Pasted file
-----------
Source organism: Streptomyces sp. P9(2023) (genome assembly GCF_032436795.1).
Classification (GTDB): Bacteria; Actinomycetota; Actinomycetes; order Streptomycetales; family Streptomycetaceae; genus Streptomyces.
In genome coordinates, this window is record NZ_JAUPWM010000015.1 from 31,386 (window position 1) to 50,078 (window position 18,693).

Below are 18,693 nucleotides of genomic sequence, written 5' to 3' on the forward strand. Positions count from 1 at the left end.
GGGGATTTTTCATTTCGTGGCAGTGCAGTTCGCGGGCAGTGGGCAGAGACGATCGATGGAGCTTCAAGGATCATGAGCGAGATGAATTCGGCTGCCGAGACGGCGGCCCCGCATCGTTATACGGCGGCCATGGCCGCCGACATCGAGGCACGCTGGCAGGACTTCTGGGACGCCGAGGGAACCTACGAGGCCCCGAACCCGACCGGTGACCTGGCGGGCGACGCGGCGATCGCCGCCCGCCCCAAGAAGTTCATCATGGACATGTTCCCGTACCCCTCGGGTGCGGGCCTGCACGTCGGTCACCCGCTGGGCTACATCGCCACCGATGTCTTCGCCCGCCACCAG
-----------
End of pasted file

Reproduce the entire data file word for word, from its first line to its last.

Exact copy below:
Source organism: Streptomyces sp. P9(2023) (genome assembly GCF_032436795.1).
Classification (GTDB): Bacteria; Actinomycetota; Actinomycetes; order Streptomycetales; family Streptomycetaceae; genus Streptomyces.
In genome coordinates, this window is record NZ_JAUPWM010000015.1 from 31,386 (window position 1) to 50,078 (window position 18,693).

Below are 18,693 nucleotides of genomic sequence, written 5' to 3' on the forward strand. Positions count from 1 at the left end.
GGGGATTTTTCATTTCGTGGCAGTGCAGTTCGCGGGCAGTGGGCAGAGACGATCGATGGAGCTTCAAGGATCATGAGCGAGATGAATTCGGCTGCCGAGACGGCGGCCCCGCATCGTTATACGGCGGCCATGGCCGCCGACATCGAGGCACGCTGGCAGGACTTCTGGGACGCCGAGGGAACCTACGAGGCCCCGAACCCGACCGGTGACCTGGCGGGCGACGCGGCGATCGCCGCCCGCCCCAAGAAGTTCATCATGGACATGTTCCCGTACCCCTCGGGTGCGGGCCTGCACGTCGGTCACCCGCTGGGCTACATCGCCACCGATGTCTTCGCCCGCCACCAG